Social Enterprise

Social Enterprise

In the most basic terms, a social enterprise is a business whose primary purpose is the common good of a group of people or a community. Although the specific characteristics vary depending on the source, three general guidelines are available to distinguish a social enterprise from other types of businesses; a social enterprise directly addresses a social need and serves the common good, its commercial activity is a strong revenue drivers, and the common good is the primary purpose of the business (Alliance 2014). If a business is a social enterprise, it must declare its legal incorporation as a for-profit company, a non-profit company, or a hybrid model of the two. The legal incorporation of the business determines the tax liability, financial reporting requirements, and the types of finances that are available to the business (Capital and Organization 2011).

If a business is considered a social enterprise, several support systems are available, including financial programs that will help the company become successful. One such program is the Broad-Based Black Economic Empowerment (BBBEE) programme, which was designed to be an initiative of the South African government to promote economic involvement by black people in the country (Africa 2014). BBBEE gives preferential treatment in government processes to companies who are seen to empower black people in business/entrepreneurial roles. Big name companies who support black-based businesses receive points that are then used to increase their reputation as a company and gain benefits (Capital and Organization 2011).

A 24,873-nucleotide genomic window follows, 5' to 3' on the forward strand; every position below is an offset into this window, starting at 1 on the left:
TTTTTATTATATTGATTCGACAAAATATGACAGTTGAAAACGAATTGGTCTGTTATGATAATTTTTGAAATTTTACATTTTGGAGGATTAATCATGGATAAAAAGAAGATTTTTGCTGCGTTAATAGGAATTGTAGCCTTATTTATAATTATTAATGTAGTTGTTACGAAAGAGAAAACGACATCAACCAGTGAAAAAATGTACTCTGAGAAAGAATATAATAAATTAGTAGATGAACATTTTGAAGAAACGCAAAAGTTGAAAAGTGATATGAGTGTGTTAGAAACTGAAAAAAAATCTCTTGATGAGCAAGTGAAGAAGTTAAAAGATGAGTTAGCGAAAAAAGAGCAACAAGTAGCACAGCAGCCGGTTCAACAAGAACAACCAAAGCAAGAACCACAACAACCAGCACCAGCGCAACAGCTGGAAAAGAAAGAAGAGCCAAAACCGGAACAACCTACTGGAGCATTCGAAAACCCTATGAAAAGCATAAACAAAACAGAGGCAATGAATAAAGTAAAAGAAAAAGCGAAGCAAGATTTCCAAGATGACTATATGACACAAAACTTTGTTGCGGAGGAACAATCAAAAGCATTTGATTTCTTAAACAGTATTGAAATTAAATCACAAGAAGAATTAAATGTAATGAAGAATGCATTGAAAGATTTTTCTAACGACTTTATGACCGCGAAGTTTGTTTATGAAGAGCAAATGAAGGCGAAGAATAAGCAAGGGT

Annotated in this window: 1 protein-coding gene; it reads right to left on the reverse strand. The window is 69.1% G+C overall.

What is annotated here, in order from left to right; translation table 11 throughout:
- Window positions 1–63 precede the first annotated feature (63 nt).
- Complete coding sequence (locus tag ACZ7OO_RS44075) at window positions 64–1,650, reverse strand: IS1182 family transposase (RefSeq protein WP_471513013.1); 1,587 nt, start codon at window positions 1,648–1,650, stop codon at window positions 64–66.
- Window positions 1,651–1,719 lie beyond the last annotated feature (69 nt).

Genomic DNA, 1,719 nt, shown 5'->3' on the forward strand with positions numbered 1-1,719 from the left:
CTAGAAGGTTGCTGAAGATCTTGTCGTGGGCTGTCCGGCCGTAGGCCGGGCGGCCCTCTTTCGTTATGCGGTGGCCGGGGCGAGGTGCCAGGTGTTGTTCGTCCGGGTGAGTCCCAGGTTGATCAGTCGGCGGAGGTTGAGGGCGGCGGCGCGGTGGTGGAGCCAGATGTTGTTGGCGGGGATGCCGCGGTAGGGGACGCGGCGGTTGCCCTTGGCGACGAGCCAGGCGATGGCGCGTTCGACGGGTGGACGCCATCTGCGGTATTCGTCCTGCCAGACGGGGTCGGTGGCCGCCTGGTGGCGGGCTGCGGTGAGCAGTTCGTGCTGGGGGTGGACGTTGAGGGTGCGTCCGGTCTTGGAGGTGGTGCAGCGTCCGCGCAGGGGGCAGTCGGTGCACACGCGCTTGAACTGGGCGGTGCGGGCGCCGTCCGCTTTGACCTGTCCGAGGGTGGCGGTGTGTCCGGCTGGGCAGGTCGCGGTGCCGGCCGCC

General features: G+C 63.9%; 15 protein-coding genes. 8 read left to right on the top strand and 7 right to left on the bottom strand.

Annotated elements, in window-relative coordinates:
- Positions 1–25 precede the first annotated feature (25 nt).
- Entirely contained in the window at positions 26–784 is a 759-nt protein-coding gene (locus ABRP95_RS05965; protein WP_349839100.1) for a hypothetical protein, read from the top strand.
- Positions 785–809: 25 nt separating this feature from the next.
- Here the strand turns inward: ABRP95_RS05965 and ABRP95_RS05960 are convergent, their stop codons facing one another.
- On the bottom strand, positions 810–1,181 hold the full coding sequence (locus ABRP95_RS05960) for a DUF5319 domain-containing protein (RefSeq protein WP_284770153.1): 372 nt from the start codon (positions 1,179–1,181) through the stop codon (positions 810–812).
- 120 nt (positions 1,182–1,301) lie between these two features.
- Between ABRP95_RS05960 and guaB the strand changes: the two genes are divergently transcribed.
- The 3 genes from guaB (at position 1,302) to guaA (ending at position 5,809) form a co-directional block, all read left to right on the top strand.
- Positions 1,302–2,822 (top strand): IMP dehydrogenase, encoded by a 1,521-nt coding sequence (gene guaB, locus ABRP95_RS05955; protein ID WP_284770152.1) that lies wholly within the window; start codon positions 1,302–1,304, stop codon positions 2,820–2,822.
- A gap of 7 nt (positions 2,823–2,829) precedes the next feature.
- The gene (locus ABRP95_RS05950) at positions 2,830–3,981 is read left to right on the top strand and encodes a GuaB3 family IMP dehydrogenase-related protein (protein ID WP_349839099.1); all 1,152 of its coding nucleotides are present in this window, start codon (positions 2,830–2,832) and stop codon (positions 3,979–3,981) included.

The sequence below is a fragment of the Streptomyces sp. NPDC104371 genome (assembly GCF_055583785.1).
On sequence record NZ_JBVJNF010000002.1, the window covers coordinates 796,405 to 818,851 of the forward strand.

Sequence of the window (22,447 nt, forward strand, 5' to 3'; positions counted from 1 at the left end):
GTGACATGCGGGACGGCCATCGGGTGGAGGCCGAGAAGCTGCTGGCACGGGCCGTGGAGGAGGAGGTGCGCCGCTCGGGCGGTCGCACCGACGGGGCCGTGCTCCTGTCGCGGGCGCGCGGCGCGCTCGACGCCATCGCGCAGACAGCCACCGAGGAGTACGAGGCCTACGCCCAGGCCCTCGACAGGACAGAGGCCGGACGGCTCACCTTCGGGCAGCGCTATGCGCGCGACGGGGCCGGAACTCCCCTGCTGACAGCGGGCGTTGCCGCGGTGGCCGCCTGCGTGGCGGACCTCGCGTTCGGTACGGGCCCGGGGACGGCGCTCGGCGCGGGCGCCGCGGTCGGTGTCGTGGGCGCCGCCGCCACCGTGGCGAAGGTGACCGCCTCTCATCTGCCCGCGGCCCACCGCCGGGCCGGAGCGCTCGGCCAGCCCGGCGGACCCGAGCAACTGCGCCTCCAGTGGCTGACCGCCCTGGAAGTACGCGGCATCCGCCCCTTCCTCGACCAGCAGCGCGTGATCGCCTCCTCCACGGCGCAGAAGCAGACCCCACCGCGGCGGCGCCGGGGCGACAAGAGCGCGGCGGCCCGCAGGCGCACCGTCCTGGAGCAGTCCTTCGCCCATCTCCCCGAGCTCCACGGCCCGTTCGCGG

This business model proved extremely beneficial for our project, regardless whether or not we qualified yet. Based on the basic set of guidelines, our project in Langrug fits well with the concept of a social enterprise. By declaring as a for-profit social enterprise, the group would be able to look for finances and receive assistance from a variety of sources such as BBBEE and Enterprise Development Funding (EDF). To determine if the group qualified for funding, we had to ask ourselves five critical questions:

  1. Does our enterprise fill a gap in the market with a unique service?
  2. Is the market for our product expanding fast enough to allow us to make good money from it?
  3. Does our product have a unique selling point that makes it more attractive than other offerings?
  4. Can we sell our product for less than the competition and still make a profit?
  5. Does our enterprise deliver unique social and environmental benefits (Capital and Organization 2011)?

Based on our answers to the preceding questions, the group might be able to declare the business as a social enterprise and apply for valuable funding. Below is an info-graphic describing the process of answering these question for our project.